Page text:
November 2002

Erich Kunzel/Cincinnati Pops Orchestra - Scary Music
Telarc SACD-60580
Released: 2002

by John Potis

Musical Performance *****
Recording Quality *****
Overall Enjoyment ****1/2

Not knowing exactly what to expect, I slipped home early one afternoon so I could give Telarc’s new Scary Music release a listen before the wife and kids arrived home from school. Just a few cuts into the new multichannel SACD, I happened to glance out the window overlooking the carport to see six-year-old Danielle making a beeline back to the safety of the car, where her mother and her younger sister already were. I jumped from my listening seat, calling to her through the open windows. I ran out the door, encouraging her to come back to me, insisting that it was just music and nothing to be frightened by. Danielle turned about and at the same time little Gracie saw me. Throwing their hands in the air, both came running to me yelling, "Daddy!" All of the sudden, all hell seemed to be breaking loose in the listening room, and it came spilling out through the windows. The next thing I knew, both girls were bidding a hasty retreat back to the car and Mom.

Is Scary Music scary? Please don’t ask the girls -- they don’t need to relive the experience.

Speaking for myself, with the exception of one cut, Scary Music was a lot more fun than it was fear provoking. But I will admit that "Haunted Fun House" sent a mild shiver up my spine. On this cut, Telarc’s effects gurus put us listeners in the head of a young carnival-visiting woman who stands outside said fun house enduring the haunting hyperbole of the barker who stands outside. Unfazed and unimpressed, she enters and we tag along. Suddenly we find ourselves surround by some genuinely macabre mayhem, which coincidentally contains enough subsonic energy to melt your woofers. Add to the mix of ghostly chaos the menacing of real shaking window frames and anything else in the room that isn’t secured down. I won’t say too much or oversell the cut, but heed Telarc’s warnings and exercise caution until establishing a playback level that won’t cause the destruction of your speakers -- and test it before your kids get home from school.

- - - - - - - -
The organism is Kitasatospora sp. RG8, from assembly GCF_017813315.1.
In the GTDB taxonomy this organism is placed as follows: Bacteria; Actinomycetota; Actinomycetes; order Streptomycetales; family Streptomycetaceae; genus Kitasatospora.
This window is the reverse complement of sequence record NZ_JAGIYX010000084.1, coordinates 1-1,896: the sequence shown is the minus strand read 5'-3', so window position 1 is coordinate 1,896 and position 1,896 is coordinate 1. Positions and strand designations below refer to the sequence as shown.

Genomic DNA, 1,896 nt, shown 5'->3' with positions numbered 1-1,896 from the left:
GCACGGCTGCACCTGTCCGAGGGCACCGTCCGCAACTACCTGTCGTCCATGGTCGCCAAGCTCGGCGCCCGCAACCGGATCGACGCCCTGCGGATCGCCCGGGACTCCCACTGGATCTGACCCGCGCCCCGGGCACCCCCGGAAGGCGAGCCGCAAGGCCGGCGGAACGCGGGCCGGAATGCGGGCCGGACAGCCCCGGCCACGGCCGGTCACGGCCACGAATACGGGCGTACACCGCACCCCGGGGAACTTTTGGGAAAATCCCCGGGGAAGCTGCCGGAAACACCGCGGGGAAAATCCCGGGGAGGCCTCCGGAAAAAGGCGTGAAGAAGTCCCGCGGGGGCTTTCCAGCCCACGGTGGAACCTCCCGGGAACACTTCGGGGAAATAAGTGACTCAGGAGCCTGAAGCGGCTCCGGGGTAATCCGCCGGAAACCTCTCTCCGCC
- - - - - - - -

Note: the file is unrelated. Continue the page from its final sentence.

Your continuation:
But for sure, having fun is the name of Scary Music’s game. The disc starts out with the headless horseman of Sleep Hollow circling the room on his steed. Suddenly you hear him draw his sword and then heads start hitting the ground around you as you head into the "End theme from Sleepy Hollow." A quick detour for Danny Elfman’s "This is Halloween" from Tim Burton’s The Nightmare Before Christmas, and the next stop is for some "Themes from Beetlejuice." Alarming yet charming, familiar tunes from The Exorcist, Ghostbusters and even the "Theme from The Munsters" follow before "They’ve Landed," where we experience the landing of a Martian spacecraft, right between the speakers, which segues into Steven Rappaport’s "Martian Hop." Other menacing memories from the past include "The theme from Tales from the Crypt," "Opening from The Shining," " The theme from The Addam’s Family," "The Carousel from The Haunting," and "The theme from Dark Shadows." Fantastic fun continues with "Beware of the Blob" from The Blob, "The theme from Attack of the Killer Tomatoes" and finally: "Tomatoes on the Rampage" -- another fun and system-wrenching sound effect.

Typical of Kunzel arrangements and performances, the music is lively and full-out fun. The recording is top-notch, and as usual for the Telarc multichannel SACDs of a classical nature, the surround mix is tasteful and appropriate: The music remains up front with the surrounds used for ambience and sound-effect fun.

I deduct one-half a point of overall enjoyment because, obviously, this SACD is rather season dependent, and I doubt it will be part of the Christmas mix. But it’s a great-sounding disc with fun and, more importantly, approachable music that will appeal to a wide variety of listeners -- even those not yet enamored with the classical form. It may even be the perfect introduction to the genre.

So, is Scary Music scary? Maybe, but mostly it’s just fiendish fun.